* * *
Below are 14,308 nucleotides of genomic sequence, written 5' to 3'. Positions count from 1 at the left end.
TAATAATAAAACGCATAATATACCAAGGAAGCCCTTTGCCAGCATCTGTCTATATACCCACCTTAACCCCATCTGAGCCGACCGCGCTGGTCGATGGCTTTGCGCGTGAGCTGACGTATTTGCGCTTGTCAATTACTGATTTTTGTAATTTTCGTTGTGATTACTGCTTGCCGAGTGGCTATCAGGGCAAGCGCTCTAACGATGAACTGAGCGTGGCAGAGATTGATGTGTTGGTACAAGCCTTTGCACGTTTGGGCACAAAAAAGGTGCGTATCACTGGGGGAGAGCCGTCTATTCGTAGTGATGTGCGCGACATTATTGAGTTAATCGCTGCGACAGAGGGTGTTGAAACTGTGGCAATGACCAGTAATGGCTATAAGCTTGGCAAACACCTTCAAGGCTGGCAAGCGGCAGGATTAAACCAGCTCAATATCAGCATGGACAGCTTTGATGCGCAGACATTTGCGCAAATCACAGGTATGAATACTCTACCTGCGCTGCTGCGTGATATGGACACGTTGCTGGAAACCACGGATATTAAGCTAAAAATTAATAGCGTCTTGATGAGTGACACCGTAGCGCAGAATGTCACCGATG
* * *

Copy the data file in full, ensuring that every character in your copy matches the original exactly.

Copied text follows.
Below are 14,308 nucleotides of genomic sequence, written 5' to 3'. Positions count from 1 at the left end.
TAATAATAAAACGCATAATATACCAAGGAAGCCCTTTGCCAGCATCTGTCTATATACCCACCTTAACCCCATCTGAGCCGACCGCGCTGGTCGATGGCTTTGCGCGTGAGCTGACGTATTTGCGCTTGTCAATTACTGATTTTTGTAATTTTCGTTGTGATTACTGCTTGCCGAGTGGCTATCAGGGCAAGCGCTCTAACGATGAACTGAGCGTGGCAGAGATTGATGTGTTGGTACAAGCCTTTGCACGTTTGGGCACAAAAAAGGTGCGTATCACTGGGGGAGAGCCGTCTATTCGTAGTGATGTGCGCGACATTATTGAGTTAATCGCTGCGACAGAGGGTGTTGAAACTGTGGCAATGACCAGTAATGGCTATAAGCTTGGCAAACACCTTCAAGGCTGGCAAGCGGCAGGATTAAACCAGCTCAATATCAGCATGGACAGCTTTGATGCGCAGACATTTGCGCAAATCACAGGTATGAATACTCTACCTGCGCTGCTGCGTGATATGGACACGTTGCTGGAAACCACGGATATTAAGCTAAAAATTAATAGCGTCTTGATGAGTGACACCGTAGCGCAGAATGTCACCGATG